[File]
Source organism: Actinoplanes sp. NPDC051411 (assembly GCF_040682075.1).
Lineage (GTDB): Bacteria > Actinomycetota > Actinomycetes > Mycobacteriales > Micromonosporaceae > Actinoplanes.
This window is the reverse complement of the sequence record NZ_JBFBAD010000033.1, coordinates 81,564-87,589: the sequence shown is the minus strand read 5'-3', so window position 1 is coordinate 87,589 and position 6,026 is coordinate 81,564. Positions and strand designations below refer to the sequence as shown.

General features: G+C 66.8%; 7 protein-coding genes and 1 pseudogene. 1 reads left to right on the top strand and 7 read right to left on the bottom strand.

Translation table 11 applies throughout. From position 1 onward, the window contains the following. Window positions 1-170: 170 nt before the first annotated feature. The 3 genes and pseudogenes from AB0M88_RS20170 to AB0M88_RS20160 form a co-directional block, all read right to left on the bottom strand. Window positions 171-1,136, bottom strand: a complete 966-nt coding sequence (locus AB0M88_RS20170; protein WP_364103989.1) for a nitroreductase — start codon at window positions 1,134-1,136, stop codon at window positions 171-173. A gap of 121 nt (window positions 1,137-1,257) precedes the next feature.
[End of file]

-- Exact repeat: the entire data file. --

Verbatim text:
Source organism: Actinoplanes sp. NPDC051411 (assembly GCF_040682075.1).
Lineage (GTDB): Bacteria > Actinomycetota > Actinomycetes > Mycobacteriales > Micromonosporaceae > Actinoplanes.
This window is the reverse complement of the sequence record NZ_JBFBAD010000033.1, coordinates 81,564-87,589: the sequence shown is the minus strand read 5'-3', so window position 1 is coordinate 87,589 and position 6,026 is coordinate 81,564. Positions and strand designations below refer to the sequence as shown.

General features: G+C 66.8%; 7 protein-coding genes and 1 pseudogene. 1 reads left to right on the top strand and 7 read right to left on the bottom strand.

Translation table 11 applies throughout. From position 1 onward, the window contains the following. Window positions 1-170: 170 nt before the first annotated feature. The 3 genes and pseudogenes from AB0M88_RS20170 to AB0M88_RS20160 form a co-directional block, all read right to left on the bottom strand. Window positions 171-1,136, bottom strand: a complete 966-nt coding sequence (locus AB0M88_RS20170; protein WP_364103989.1) for a nitroreductase — start codon at window positions 1,134-1,136, stop codon at window positions 171-173. A gap of 121 nt (window positions 1,137-1,257) precedes the next feature.